He signed out and turned off his computer. He stood up and walked to the center of the room, neck bent upwards, staring intently at the ceiling. “So…” he whispered, “…Simon Pierce …you’ve been up there all this time, writing your venomous garbage, defiling everything good in the world, inciting children to do unthinkable things. Right over my head. All this time. And now I know where you are. Ratlas has led me to you. When all else has failed, Ratlas has succeeded. Now, all I have to do is kill you.”

Kill you. I have to kill you. 

The thought made his skin tingle, but…

How am I going to kill you?

He looked around the room. He’d never owned a weapon of any sort. He’d never hunted, never been interested in target shooting and always felt safe enough that he didn’t need a gun. No cyanide. He never dreamed that he would have to kill someone. No swords or cross bows. He went to the kitchen and immediately looked at the drawer where he kept the cutlery. He walked over and opened it. He never cooked anything complicated so he didn’t need elaborate cutlery. No carving knives or meat cleavers. Just ordinary knives, with serrated tips. He picked one up and ran his thumb across the serration. It wasn’t all that sharp and the tip was rounded and blunt. It occurred to him that he would have to stab hard. And then it occurred to him that he was thinking about how he was going to kill someone.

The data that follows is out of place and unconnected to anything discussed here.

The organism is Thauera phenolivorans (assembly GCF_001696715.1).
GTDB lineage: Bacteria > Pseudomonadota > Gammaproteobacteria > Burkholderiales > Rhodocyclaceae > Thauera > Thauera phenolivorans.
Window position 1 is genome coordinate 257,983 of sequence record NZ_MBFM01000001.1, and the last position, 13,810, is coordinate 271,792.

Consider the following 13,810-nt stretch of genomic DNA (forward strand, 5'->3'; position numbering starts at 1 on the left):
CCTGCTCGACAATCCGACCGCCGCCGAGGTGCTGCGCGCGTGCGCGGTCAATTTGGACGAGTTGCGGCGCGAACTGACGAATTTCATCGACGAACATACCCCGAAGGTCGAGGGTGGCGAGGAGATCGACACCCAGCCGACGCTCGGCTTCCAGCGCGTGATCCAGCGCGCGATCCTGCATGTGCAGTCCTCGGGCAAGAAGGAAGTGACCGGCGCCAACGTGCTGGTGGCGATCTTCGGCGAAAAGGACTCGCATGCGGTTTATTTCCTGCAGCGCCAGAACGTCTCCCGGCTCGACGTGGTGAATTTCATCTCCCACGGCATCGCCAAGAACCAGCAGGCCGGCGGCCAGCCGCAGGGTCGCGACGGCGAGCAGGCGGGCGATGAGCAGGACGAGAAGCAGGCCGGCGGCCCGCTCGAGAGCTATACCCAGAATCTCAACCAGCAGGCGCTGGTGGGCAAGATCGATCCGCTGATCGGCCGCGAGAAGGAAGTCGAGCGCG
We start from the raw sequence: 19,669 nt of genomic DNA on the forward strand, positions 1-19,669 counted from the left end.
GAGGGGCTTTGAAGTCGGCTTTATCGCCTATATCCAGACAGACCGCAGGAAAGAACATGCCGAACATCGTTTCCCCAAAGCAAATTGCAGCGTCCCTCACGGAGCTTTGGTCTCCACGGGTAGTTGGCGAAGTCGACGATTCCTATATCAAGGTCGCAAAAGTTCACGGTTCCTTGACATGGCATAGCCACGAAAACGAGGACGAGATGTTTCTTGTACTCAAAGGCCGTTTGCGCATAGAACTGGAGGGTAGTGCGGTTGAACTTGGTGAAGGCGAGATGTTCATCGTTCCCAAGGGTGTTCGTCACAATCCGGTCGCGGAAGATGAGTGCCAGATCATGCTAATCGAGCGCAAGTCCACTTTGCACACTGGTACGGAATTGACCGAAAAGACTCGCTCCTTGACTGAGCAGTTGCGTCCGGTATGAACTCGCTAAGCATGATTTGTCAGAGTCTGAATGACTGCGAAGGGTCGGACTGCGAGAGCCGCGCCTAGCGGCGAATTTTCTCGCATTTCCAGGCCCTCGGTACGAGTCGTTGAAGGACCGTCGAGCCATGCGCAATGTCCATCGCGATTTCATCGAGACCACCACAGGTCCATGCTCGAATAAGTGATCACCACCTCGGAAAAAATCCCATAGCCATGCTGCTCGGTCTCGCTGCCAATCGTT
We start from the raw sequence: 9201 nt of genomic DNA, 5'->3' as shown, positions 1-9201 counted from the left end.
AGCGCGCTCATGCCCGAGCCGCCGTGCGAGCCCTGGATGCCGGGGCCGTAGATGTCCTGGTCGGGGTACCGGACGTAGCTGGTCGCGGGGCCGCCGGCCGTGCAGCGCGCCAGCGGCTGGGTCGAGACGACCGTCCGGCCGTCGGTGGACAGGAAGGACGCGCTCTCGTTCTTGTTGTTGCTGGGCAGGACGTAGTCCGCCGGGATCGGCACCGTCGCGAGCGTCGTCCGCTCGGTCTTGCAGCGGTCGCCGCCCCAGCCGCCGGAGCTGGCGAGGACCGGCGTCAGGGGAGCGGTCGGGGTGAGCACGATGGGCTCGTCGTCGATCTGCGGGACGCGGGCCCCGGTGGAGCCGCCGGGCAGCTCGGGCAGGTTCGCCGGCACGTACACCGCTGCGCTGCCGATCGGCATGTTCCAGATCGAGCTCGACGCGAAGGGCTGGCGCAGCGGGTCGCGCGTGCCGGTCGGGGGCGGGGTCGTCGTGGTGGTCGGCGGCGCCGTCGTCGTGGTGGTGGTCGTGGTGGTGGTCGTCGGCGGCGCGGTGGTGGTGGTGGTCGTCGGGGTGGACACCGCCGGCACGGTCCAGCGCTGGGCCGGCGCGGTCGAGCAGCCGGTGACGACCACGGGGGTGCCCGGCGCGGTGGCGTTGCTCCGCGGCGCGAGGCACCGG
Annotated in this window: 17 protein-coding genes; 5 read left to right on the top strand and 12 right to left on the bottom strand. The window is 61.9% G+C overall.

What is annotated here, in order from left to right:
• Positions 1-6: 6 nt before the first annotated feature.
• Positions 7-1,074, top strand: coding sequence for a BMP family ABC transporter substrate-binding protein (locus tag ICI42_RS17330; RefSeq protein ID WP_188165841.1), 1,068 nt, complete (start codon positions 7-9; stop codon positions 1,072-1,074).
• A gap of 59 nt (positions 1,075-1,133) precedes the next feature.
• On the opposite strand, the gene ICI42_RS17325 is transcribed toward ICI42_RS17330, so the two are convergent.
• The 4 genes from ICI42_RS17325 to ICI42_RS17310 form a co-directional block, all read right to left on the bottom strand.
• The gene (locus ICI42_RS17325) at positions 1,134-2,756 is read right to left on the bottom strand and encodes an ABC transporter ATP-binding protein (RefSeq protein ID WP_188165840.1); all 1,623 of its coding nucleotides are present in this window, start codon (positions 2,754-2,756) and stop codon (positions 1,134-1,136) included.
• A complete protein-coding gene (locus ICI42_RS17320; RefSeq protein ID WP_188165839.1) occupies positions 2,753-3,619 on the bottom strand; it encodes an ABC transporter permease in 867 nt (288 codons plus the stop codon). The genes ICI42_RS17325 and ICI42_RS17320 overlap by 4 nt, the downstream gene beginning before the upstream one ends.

I’m going to kill a man.

He ran his fingers over the knife, touching it lightly, exploratory, as though it were some strange mystical object that he’d never seen before. This object that he’d used so many hundreds of times to carve food into bite-size chunks was suddenly a weapon.

I’m going to kill a man.

“I’m going to kill a man.”

He heard the words coming out of his mouth, but it seemed like someone else talking, someone he didn’t know. A stranger. He tried to visualize himself standing over a terrified Simon Pierce, driving the dull serrated kitchen knife into his chest over and over. Killing the evil. Killing the poison. Doing exactly what Ratlas ordered him to do. 

To save us all. We’re all going to be saved.

He visualized the blood pouring from Pierce’s chest, pooling on the floor as the light in his wicked eyes flickered out and his body convulsed and shook into death. Jax ran to the washroom and vomited.


Outside the two big living room windows, darkness had replaced light. Jax stared at the words Simon Pierce had left in the message section of The Word In Its Forms and Meanings. The taunting. “Going to put the plastic in the ocean…”

He calls me a loser, this killer of souls. 

As he read, he rubbed the edge of his thumb against the dull edge of the kitchen knife. 

He dares to defile its blog, its word. In all its forms and meanings. He scoffs at everything that’s good and sacred. Sacred as life itself. 

Tears glistened on his cheeks, lips and chin. He knew now that he had no choice: It was up to him to end this tyranny of hatred. Simon Pierce had to be put down and Jax was the only one who could do it, the only one who had found him. Ratlas had given him the location that no one else could find. Such was the power of Ratlas and such was the fate of Simon Pierce.

It was dark. It was time.